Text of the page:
As time went on, timber yards and wagon works sprung-up on the Baker’s Quay side.

In 1892 the Monk Meadow Dock was opened to provide additional quay-space for the timber trade; which later received petroleum products.

After the early 1860s there were few major works in the Gloucester Docks. Many seagoing vessels had become too large to use them and for the canal leading to it.  The canal company concentrated more on the development of facilities down at Sharpness and opened docks there in 1874.

The legacy of the Victorian investment is still enjoyed at Gloucester Docks

These days, there is now an ever-changing range of visiting narrow boats, smart motor cruisers and the occasional yacht or tall ship. The relics are all around, including two of the fabulous cranes, the swing bridge, warehouses and visible rail.

Interesting vessels come to Gloucester for repair and maintenance, carried out by T. Nielsen & Co who lease the two dry docks and adjoining workshops. The company specialises in the restoration and repair of wooden sailing ships, employing craftsmen who combine the best of modern technology with traditional shipbuilding techniques. The dry docks are also used for inspection and repair of modern steel vessels. To see what interesting vessels are likely to be in dry dock – check HERE!

The 1925 steam ladder dredger built by De Klop in the Netherlands for Sharpness New Docks, lives at Gloucester and can be easily viewed. She is in steam following a lengthy restoration – phew!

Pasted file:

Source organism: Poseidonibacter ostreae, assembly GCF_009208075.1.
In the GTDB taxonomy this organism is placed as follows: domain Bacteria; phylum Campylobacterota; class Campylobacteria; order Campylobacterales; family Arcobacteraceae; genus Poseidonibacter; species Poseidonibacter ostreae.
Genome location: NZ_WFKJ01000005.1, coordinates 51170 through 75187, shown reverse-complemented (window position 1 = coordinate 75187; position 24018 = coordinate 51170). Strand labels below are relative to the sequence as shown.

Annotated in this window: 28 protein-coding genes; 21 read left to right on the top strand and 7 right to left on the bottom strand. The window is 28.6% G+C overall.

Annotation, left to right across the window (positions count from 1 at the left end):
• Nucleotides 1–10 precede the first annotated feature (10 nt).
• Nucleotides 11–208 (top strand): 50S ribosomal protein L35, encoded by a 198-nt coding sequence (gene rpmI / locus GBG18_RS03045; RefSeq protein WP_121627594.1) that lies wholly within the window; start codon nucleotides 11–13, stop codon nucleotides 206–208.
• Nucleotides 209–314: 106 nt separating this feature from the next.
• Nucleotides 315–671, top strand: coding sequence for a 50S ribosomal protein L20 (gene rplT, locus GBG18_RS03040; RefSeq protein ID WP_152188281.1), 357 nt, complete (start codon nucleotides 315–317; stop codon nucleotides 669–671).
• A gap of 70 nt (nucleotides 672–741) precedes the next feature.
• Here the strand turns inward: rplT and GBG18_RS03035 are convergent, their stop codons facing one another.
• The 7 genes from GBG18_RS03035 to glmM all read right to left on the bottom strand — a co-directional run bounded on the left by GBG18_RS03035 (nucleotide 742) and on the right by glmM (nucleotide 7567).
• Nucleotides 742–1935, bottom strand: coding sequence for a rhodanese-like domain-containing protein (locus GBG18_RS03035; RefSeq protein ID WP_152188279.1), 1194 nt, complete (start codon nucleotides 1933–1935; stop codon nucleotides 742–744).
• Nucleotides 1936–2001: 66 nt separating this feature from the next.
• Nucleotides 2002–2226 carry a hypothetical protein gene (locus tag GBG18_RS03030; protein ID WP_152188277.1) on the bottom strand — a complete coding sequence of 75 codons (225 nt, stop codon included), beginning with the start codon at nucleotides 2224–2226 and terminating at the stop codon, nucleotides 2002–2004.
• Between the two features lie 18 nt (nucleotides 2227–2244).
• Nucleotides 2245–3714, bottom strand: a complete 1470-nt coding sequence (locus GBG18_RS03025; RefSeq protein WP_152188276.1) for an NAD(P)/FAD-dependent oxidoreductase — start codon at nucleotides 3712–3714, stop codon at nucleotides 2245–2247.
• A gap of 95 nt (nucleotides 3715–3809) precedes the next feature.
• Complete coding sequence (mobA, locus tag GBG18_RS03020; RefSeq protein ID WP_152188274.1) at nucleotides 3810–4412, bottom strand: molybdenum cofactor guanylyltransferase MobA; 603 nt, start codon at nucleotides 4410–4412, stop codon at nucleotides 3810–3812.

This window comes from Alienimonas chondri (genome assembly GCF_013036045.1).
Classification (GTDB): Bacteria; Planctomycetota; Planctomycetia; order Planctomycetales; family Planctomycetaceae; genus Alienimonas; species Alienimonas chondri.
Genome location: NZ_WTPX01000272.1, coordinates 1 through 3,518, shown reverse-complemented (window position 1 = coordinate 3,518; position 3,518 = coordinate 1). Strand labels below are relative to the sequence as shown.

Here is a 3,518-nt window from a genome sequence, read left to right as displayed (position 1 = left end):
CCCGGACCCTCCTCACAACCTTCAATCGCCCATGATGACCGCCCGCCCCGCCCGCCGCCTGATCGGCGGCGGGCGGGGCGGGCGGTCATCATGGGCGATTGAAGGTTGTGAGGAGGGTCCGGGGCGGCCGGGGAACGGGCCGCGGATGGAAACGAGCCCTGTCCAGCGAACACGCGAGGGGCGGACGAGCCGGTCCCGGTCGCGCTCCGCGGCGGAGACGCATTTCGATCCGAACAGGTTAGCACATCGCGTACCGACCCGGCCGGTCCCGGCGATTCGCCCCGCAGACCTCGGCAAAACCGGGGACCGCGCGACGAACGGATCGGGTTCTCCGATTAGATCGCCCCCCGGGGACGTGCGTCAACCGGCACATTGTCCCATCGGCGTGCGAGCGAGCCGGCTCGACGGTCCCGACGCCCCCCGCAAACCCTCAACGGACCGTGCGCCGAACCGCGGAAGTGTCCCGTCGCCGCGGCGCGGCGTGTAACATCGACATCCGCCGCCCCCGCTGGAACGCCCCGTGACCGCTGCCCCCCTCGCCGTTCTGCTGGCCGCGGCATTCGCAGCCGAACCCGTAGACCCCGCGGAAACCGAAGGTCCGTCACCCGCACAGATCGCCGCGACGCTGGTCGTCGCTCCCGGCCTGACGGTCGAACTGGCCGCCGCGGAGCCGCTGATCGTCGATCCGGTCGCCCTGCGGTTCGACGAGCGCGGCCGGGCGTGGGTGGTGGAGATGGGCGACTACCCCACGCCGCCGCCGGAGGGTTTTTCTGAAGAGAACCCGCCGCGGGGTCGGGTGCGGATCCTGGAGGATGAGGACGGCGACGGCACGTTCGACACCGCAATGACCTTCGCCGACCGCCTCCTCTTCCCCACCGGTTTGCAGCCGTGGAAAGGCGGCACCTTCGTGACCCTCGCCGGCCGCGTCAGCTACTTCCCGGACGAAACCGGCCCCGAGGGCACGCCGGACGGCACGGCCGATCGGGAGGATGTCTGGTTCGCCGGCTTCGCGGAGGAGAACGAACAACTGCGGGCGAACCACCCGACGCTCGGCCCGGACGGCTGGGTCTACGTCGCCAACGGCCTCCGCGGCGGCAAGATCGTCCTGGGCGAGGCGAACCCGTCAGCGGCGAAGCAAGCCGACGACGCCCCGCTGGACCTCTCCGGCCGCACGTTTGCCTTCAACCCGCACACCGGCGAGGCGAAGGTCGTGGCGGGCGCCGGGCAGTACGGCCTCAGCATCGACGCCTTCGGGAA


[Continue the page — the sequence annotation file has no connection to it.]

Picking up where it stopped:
The MV Edward Elgar is based at Alexandra Quay and is the biggest hotel boat now cruising UK inland waters. She offers holiday cruises for 2 to 7 days right along the Severn navigation between Sharpness and Stourport-on-Severn. To book a trip – skip to their website HERE!

The Gloucester Civic Trust provide excellent guided tours around the docks for those wishing to know more – book HERE!

The Gloucester Historic Docks are also home to the Gloucester Waterways Museum and that is a must for all you eager industrial explorers! Find them at Llanthony Warehouse, The Docks, Gloucester, GL1 2EH, but check out their website HERE to make sure they’re open!

Follow the brown tourist signs to the historic dock, park up and enjoy.

Just like at the Liverpool Docks, there are often excellent events being held at the docks from markets to theatres, so maybe see if one of those takes your fancy.

As well as the historic docks, Gloucester has lovely shops and cafés, as well as an incredible Cathedral! There you can stroll the heavily carved gothic halls in which scenes from Harry Potter were filmed – so much to see at Gloucester!

 

The Docks, Gloucester, UK

Gloucester Historic Docks

The docks in Gloucester are a remarkably complete example of a Victorian port.